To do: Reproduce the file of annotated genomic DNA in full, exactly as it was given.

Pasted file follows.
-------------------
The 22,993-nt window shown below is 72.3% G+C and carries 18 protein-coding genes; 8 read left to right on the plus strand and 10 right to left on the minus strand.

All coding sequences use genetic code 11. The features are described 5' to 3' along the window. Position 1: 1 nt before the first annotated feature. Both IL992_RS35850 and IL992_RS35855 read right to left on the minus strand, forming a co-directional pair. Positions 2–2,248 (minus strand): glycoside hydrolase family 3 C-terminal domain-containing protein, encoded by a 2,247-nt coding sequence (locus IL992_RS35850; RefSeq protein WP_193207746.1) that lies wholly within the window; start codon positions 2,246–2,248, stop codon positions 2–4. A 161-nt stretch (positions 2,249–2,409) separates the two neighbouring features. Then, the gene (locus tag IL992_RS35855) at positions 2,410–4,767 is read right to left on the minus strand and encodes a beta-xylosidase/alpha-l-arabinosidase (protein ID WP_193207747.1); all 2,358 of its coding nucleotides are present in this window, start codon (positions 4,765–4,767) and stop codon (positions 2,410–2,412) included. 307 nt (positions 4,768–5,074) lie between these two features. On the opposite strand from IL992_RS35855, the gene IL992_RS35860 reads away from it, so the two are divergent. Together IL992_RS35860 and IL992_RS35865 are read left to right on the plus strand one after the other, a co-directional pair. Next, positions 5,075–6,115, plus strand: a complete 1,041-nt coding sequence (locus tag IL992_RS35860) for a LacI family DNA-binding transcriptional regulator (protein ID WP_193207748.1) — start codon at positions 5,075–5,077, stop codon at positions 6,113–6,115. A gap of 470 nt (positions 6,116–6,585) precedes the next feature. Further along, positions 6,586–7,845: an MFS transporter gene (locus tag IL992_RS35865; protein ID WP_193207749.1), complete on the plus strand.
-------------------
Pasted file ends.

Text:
The 22,993-nt window shown below is 72.3% G+C and carries 18 protein-coding genes; 8 read left to right on the plus strand and 10 right to left on the minus strand.

All coding sequences use genetic code 11. The features are described 5' to 3' along the window. Position 1: 1 nt before the first annotated feature. Both IL992_RS35850 and IL992_RS35855 read right to left on the minus strand, forming a co-directional pair. Positions 2–2,248 (minus strand): glycoside hydrolase family 3 C-terminal domain-containing protein, encoded by a 2,247-nt coding sequence (locus IL992_RS35850; RefSeq protein WP_193207746.1) that lies wholly within the window; start codon positions 2,246–2,248, stop codon positions 2–4. A 161-nt stretch (positions 2,249–2,409) separates the two neighbouring features. Then, the gene (locus tag IL992_RS35855) at positions 2,410–4,767 is read right to left on the minus strand and encodes a beta-xylosidase/alpha-l-arabinosidase (protein ID WP_193207747.1); all 2,358 of its coding nucleotides are present in this window, start codon (positions 4,765–4,767) and stop codon (positions 2,410–2,412) included. 307 nt (positions 4,768–5,074) lie between these two features. On the opposite strand from IL992_RS35855, the gene IL992_RS35860 reads away from it, so the two are divergent. Together IL992_RS35860 and IL992_RS35865 are read left to right on the plus strand one after the other, a co-directional pair. Next, positions 5,075–6,115, plus strand: a complete 1,041-nt coding sequence (locus tag IL992_RS35860) for a LacI family DNA-binding transcriptional regulator (protein ID WP_193207748.1) — start codon at positions 5,075–5,077, stop codon at positions 6,113–6,115. A gap of 470 nt (positions 6,116–6,585) precedes the next feature. Further along, positions 6,586–7,845: an MFS transporter gene (locus tag IL992_RS35865; protein ID WP_193207749.1), complete on the plus strand.